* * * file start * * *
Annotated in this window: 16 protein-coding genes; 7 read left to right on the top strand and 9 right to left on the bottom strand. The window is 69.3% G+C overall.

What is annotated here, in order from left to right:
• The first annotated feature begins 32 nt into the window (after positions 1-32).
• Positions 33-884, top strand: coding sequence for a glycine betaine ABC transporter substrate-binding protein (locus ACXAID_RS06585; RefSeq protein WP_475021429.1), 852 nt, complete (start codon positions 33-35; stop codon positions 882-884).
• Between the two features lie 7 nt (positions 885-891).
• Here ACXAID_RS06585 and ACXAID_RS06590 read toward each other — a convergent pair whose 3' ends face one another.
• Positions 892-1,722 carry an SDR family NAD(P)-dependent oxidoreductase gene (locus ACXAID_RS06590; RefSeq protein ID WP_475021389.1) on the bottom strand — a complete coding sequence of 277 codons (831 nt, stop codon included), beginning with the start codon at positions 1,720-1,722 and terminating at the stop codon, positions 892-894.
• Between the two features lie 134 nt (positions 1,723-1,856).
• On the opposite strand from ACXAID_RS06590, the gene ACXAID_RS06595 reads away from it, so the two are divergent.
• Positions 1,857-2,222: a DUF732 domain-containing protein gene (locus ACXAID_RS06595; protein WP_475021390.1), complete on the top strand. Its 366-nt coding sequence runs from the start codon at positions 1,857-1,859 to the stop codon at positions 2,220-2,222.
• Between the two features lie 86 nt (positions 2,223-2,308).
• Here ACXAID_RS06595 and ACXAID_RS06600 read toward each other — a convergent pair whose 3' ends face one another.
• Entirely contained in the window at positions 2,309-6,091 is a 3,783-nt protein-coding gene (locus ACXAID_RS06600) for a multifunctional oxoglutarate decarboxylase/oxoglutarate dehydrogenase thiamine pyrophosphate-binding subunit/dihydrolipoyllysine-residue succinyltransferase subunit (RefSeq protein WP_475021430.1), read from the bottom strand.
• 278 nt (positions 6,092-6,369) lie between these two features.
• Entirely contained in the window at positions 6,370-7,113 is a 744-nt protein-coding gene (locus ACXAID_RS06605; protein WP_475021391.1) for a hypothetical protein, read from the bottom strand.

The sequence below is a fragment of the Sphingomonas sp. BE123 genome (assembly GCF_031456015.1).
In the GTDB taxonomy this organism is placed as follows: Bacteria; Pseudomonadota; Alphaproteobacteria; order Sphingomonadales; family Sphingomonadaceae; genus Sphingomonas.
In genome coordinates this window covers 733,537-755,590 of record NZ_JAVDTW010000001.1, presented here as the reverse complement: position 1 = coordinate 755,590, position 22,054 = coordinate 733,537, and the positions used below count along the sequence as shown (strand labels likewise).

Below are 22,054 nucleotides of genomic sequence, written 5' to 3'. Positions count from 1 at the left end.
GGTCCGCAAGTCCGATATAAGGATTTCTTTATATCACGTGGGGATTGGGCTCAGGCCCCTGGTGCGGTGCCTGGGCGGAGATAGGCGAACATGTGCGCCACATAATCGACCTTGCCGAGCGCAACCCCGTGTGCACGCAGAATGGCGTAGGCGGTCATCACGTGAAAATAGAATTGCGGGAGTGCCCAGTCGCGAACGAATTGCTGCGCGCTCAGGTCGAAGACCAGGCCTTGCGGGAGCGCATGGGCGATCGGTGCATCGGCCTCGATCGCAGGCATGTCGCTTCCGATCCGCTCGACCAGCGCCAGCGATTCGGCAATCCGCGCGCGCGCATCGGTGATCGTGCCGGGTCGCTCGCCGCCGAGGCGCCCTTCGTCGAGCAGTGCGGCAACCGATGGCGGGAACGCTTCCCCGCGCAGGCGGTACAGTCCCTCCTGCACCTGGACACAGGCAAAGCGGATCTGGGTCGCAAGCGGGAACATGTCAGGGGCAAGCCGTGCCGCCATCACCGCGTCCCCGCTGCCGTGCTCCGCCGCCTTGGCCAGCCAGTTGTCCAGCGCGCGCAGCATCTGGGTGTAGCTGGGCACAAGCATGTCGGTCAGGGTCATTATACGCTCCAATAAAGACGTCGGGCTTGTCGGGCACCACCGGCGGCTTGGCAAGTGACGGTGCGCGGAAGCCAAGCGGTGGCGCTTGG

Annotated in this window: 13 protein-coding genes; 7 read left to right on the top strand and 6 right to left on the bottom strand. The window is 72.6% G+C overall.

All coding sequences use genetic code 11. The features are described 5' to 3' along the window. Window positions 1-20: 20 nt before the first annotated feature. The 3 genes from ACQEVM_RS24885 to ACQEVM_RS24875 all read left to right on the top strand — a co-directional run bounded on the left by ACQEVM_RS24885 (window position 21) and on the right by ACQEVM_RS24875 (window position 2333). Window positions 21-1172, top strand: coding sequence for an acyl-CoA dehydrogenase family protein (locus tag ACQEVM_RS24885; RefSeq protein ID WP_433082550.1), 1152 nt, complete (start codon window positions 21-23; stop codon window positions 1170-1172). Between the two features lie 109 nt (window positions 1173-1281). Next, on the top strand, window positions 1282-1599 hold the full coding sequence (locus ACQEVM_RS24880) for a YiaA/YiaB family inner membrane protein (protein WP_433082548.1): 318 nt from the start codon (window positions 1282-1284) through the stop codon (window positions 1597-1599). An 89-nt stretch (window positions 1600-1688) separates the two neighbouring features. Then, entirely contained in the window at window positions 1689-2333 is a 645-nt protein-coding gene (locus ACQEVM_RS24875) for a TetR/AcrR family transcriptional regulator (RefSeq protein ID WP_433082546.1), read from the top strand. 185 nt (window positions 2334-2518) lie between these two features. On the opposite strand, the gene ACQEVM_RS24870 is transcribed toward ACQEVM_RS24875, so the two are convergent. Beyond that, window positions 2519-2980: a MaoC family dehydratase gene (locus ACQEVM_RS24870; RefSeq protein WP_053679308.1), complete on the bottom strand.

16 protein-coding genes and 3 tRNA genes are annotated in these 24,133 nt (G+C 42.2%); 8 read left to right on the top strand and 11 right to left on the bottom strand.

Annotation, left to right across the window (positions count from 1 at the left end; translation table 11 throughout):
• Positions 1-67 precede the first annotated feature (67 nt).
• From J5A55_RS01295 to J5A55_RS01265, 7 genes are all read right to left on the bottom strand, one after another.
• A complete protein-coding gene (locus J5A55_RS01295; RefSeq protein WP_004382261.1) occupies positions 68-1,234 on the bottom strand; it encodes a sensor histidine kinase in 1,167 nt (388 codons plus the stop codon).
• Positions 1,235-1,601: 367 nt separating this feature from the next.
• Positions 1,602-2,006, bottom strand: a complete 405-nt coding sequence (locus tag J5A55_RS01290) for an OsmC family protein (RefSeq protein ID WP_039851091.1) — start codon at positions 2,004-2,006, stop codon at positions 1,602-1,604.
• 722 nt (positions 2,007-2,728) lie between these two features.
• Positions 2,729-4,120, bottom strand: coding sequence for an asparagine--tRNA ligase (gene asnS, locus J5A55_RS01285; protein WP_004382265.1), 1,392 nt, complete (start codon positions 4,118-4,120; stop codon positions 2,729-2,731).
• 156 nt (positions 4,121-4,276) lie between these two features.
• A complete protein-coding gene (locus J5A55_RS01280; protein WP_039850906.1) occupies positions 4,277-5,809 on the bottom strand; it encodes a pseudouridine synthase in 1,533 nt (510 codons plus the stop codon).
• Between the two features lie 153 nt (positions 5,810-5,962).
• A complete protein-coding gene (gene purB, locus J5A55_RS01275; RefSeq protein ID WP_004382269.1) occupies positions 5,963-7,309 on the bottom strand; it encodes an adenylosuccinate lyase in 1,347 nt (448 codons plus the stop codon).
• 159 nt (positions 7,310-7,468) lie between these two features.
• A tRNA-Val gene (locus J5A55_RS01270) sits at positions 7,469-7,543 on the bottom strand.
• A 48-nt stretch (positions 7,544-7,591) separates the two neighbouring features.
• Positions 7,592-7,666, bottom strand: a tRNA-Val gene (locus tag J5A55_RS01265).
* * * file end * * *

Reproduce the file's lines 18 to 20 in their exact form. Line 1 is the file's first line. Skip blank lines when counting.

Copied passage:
In genome coordinates this window covers 733,537-755,590 of record NZ_JAVDTW010000001.1, presented here as the reverse complement: position 1 = coordinate 755,590, position 22,054 = coordinate 733,537, and the positions used below count along the sequence as shown (strand labels likewise).

Below are 22,054 nucleotides of genomic sequence, written 5' to 3'. Positions count from 1 at the left end.
GGTCCGCAAGTCCGATATAAGGATTTCTTTATATCACGTGGGGATTGGGCTCAGGCCCCTGGTGCGGTGCCTGGGCGGAGATAGGCGAACATGTGCGCCACATAATCGACCTTGCCGAGCGCAACCCCGTGTGCACGCAGAATGGCGTAGGCGGTCATCACGTGAAAATAGAATTGCGGGAGTGCCCAGTCGCGAACGAATTGCTGCGCGCTCAGGTCGAAGACCAGGCCTTGCGGGAGCGCATGGGCGATCGGTGCATCGGCCTCGATCGCAGGCATGTCGCTTCCGATCCGCTCGACCAGCGCCAGCGATTCGGCAATCCGCGCGCGCGCATCGGTGATCGTGCCGGGTCGCTCGCCGCCGAGGCGCCCTTCGTCGAGCAGTGCGGCAACCGATGGCGGGAACGCTTCCCCGCGCAGGCGGTACAGTCCCTCCTGCACCTGGACACAGGCAAAGCGGATCTGGGTCGCAAGCGGGAACATGTCAGGGGCAAGCCGTGCCGCCATCACCGCGTCCCCGCTGCCGTGCTCCGCCGCCTTGGCCAGCCAGTTGTCCAGCGCGCGCAGCATCTGGGTGTAGCTGGGCACAAGCATGTCGGTCAGGGTCATTATACGCTCCAATAAAGACGTCGGGCTTGTCGGGCACCACCGGCGGCTTGGCAAGTGACGGTGCGCGGAAGCCAAGCGGTGGCGCTTGG